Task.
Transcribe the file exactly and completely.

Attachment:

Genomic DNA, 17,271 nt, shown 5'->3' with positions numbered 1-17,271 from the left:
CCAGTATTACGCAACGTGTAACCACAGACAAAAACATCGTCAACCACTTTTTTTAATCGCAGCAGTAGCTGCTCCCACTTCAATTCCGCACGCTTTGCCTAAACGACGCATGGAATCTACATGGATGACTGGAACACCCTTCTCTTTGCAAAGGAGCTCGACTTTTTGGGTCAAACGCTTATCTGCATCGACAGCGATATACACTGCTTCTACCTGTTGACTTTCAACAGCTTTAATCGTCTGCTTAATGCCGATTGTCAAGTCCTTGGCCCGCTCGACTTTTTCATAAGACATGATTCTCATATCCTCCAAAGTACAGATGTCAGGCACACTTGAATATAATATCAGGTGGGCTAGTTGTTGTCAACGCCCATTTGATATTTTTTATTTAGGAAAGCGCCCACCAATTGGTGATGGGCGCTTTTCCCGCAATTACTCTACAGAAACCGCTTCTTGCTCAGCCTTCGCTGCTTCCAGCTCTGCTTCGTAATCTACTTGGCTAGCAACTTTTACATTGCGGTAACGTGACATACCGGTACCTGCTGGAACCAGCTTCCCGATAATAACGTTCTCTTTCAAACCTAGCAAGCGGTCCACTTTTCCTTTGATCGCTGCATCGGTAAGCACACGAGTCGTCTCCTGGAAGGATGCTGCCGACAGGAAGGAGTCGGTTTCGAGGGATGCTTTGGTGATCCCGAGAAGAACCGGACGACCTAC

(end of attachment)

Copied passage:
Genomic DNA, 17,271 nt, shown 5'->3' with positions numbered 1-17,271 from the left:
CCAGTATTACGCAACGTGTAACCACAGACAAAAACATCGTCAACCACTTTTTTTAATCGCAGCAGTAGCTGCTCCCACTTCAATTCCGCACGCTTTGCCTAAACGACGCATGGAATCTACATGGATGACTGGAACACCCTTCTCTTTGCAAAGGAGCTCGACTTTTTGGGTCAAACGCTTATCTGCATCGACAGCGATATACACTGCTTCTACCTGTTGACTTTCAACAGCTTTAATCGTCTGCTTAATGCCGATTGTCAAGTCCTTGGCCCGCTCGACTTTTTCATAAGACATGATTCTCATATCCTCCAAAGTACAGATGTCAGGCACACTTGAATATAATATCAGGTGGGCTAGTTGTTGTCAACGCCCATTTGATATTTTTTATTTAGGAAAGCGCCCACCAATTGGTGATGGGCGCTTTTCCCGCAATTACTCTACAGAAACCGCTTCTTGCTCAGCCTTCGCTGCTTCCAGCTCTGCTTCGTAATCTACTTGGCTAGCAACTTTTACATTGCGGTAACGTGACATACCGGTACCTGCTGGAACCAGCTTCCCGATAATAACGTTCTCTTTCAAACCTAGCAAGCGGTCCACTTTTCCTTTGATCGCTGCATCGGTAAGCACACGAGTCGTCTCCTGGAAGGATGCTGCCGACAGGAAGGAGTCGGTTTCGAGGGATGCTTTGGTGATCCCGAGAAGAACCGGACGACCTAC